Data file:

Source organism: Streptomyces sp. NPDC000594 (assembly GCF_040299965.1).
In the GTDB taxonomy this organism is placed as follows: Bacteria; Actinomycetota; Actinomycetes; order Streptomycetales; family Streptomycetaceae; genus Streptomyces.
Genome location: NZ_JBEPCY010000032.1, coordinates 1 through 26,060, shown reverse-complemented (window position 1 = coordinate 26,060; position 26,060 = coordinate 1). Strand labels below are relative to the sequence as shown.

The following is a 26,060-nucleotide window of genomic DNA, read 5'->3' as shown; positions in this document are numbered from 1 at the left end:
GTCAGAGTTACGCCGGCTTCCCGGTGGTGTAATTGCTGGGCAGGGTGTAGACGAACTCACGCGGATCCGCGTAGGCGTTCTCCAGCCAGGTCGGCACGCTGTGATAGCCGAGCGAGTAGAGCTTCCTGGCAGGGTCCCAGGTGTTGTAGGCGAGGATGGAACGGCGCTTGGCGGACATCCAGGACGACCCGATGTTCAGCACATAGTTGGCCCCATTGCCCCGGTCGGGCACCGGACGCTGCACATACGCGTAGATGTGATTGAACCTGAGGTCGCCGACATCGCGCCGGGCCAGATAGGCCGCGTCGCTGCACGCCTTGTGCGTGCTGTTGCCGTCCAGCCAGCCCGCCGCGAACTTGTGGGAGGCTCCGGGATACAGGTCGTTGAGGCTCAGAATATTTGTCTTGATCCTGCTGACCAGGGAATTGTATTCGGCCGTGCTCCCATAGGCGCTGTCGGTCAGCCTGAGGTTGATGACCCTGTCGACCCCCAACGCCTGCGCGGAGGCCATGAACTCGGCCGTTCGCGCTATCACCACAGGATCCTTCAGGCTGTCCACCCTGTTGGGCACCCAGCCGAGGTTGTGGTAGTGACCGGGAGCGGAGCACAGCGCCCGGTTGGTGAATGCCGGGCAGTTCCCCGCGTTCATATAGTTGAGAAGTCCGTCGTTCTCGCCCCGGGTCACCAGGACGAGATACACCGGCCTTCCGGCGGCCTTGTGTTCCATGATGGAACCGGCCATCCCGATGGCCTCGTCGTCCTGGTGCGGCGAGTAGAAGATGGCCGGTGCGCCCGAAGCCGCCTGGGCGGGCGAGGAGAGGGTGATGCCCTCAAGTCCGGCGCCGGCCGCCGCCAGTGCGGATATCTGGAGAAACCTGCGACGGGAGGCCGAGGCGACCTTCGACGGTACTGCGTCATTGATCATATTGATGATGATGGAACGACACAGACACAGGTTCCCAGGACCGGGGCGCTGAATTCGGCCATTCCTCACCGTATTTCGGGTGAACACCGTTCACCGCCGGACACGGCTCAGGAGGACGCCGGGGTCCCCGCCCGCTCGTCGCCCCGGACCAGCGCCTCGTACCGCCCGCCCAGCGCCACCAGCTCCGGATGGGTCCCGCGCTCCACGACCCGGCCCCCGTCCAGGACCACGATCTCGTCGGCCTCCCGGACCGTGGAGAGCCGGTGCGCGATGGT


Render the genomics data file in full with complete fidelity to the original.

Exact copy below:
Source organism: Streptomyces sp. NPDC000594 (assembly GCF_040299965.1).
In the GTDB taxonomy this organism is placed as follows: Bacteria; Actinomycetota; Actinomycetes; order Streptomycetales; family Streptomycetaceae; genus Streptomyces.
Genome location: NZ_JBEPCY010000032.1, coordinates 1 through 26,060, shown reverse-complemented (window position 1 = coordinate 26,060; position 26,060 = coordinate 1). Strand labels below are relative to the sequence as shown.

The following is a 26,060-nucleotide window of genomic DNA, read 5'->3' as shown; positions in this document are numbered from 1 at the left end:
GTCAGAGTTACGCCGGCTTCCCGGTGGTGTAATTGCTGGGCAGGGTGTAGACGAACTCACGCGGATCCGCGTAGGCGTTCTCCAGCCAGGTCGGCACGCTGTGATAGCCGAGCGAGTAGAGCTTCCTGGCAGGGTCCCAGGTGTTGTAGGCGAGGATGGAACGGCGCTTGGCGGACATCCAGGACGACCCGATGTTCAGCACATAGTTGGCCCCATTGCCCCGGTCGGGCACCGGACGCTGCACATACGCGTAGATGTGATTGAACCTGAGGTCGCCGACATCGCGCCGGGCCAGATAGGCCGCGTCGCTGCACGCCTTGTGCGTGCTGTTGCCGTCCAGCCAGCCCGCCGCGAACTTGTGGGAGGCTCCGGGATACAGGTCGTTGAGGCTCAGAATATTTGTCTTGATCCTGCTGACCAGGGAATTGTATTCGGCCGTGCTCCCATAGGCGCTGTCGGTCAGCCTGAGGTTGATGACCCTGTCGACCCCCAACGCCTGCGCGGAGGCCATGAACTCGGCCGTTCGCGCTATCACCACAGGATCCTTCAGGCTGTCCACCCTGTTGGGCACCCAGCCGAGGTTGTGGTAGTGACCGGGAGCGGAGCACAGCGCCCGGTTGGTGAATGCCGGGCAGTTCCCCGCGTTCATATAGTTGAGAAGTCCGTCGTTCTCGCCCCGGGTCACCAGGACGAGATACACCGGCCTTCCGGCGGCCTTGTGTTCCATGATGGAACCGGCCATCCCGATGGCCTCGTCGTCCTGGTGCGGCGAGTAGAAGATGGCCGGTGCGCCCGAAGCCGCCTGGGCGGGCGAGGAGAGGGTGATGCCCTCAAGTCCGGCGCCGGCCGCCGCCAGTGCGGATATCTGGAGAAACCTGCGACGGGAGGCCGAGGCGACCTTCGACGGTACTGCGTCATTGATCATATTGATGATGATGGAACGACACAGACACAGGTTCCCAGGACCGGGGCGCTGAATTCGGCCATTCCTCACCGTATTTCGGGTGAACACCGTTCACCGCCGGACACGGCTCAGGAGGACGCCGGGGTCCCCGCCCGCTCGTCGCCCCGGACCAGCGCCTCGTACCGCCCGCCCAGCGCCACCAGCTCCGGATGGGTCCCGCGCTCCACGACCCGGCCCCCGTCCAGGACCACGATCTCGTCGGCCTCCCGGACCGTGGAGAGCCGGTGCGCGATGGT